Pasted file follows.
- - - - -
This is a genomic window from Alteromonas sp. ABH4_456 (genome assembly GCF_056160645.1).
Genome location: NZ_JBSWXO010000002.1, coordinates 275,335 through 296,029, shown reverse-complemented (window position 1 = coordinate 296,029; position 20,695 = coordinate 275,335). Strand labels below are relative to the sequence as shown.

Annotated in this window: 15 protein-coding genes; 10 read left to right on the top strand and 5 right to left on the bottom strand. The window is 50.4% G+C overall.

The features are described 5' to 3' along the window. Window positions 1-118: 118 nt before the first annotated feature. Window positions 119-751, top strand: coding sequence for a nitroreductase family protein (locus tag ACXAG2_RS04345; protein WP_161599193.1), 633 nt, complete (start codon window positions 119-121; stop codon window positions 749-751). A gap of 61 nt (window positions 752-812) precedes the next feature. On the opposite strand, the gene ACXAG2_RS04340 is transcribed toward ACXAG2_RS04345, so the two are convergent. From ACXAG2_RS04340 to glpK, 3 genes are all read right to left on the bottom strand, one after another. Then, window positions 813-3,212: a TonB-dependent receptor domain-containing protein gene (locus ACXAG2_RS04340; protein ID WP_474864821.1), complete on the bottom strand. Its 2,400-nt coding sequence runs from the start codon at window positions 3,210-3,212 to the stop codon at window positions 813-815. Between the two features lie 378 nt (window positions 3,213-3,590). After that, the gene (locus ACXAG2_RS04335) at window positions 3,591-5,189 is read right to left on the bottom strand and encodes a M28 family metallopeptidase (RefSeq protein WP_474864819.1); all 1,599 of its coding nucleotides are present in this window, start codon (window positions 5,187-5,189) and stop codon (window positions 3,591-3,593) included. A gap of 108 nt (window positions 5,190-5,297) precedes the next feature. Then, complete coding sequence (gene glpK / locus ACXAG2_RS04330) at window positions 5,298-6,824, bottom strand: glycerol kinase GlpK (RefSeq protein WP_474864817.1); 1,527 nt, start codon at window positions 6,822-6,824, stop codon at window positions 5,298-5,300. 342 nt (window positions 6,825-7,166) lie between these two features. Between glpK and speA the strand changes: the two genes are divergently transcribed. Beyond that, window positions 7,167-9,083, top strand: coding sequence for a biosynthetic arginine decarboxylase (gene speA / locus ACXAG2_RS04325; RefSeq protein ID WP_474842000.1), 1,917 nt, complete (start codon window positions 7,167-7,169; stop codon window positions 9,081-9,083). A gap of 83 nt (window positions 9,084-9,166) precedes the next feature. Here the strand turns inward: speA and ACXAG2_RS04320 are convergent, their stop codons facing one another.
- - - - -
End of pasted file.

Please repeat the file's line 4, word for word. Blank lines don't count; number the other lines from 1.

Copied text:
The features are described 5' to 3' along the window. Window positions 1-118: 118 nt before the first annotated feature. Window positions 119-751, top strand: coding sequence for a nitroreductase family protein (locus tag ACXAG2_RS04345; protein WP_161599193.1), 633 nt, complete (start codon window positions 119-121; stop codon window positions 749-751). A gap of 61 nt (window positions 752-812) precedes the next feature. On the opposite strand, the gene ACXAG2_RS04340 is transcribed toward ACXAG2_RS04345, so the two are convergent. From ACXAG2_RS04340 to glpK, 3 genes are all read right to left on the bottom strand, one after another. Then, window positions 813-3,212: a TonB-dependent receptor domain-containing protein gene (locus ACXAG2_RS04340; protein ID WP_474864821.1), complete on the bottom strand. Its 2,400-nt coding sequence runs from the start codon at window positions 3,210-3,212 to the stop codon at window positions 813-815. Between the two features lie 378 nt (window positions 3,213-3,590). After that, the gene (locus ACXAG2_RS04335) at window positions 3,591-5,189 is read right to left on the bottom strand and encodes a M28 family metallopeptidase (RefSeq protein WP_474864819.1); all 1,599 of its coding nucleotides are present in this window, start codon (window positions 5,187-5,189) and stop codon (window positions 3,591-3,593) included. A gap of 108 nt (window positions 5,190-5,297) precedes the next feature. Then, complete coding sequence (gene glpK / locus ACXAG2_RS04330) at window positions 5,298-6,824, bottom strand: glycerol kinase GlpK (RefSeq protein WP_474864817.1); 1,527 nt, start codon at window positions 6,822-6,824, stop codon at window positions 5,298-5,300. 342 nt (window positions 6,825-7,166) lie between these two features. Between glpK and speA the strand changes: the two genes are divergently transcribed. Beyond that, window positions 7,167-9,083, top strand: coding sequence for a biosynthetic arginine decarboxylase (gene speA / locus ACXAG2_RS04325; RefSeq protein ID WP_474842000.1), 1,917 nt, complete (start codon window positions 7,167-7,169; stop codon window positions 9,081-9,083). A gap of 83 nt (window positions 9,084-9,166) precedes the next feature. Here the strand turns inward: speA and ACXAG2_RS04320 are convergent, their stop codons facing one another.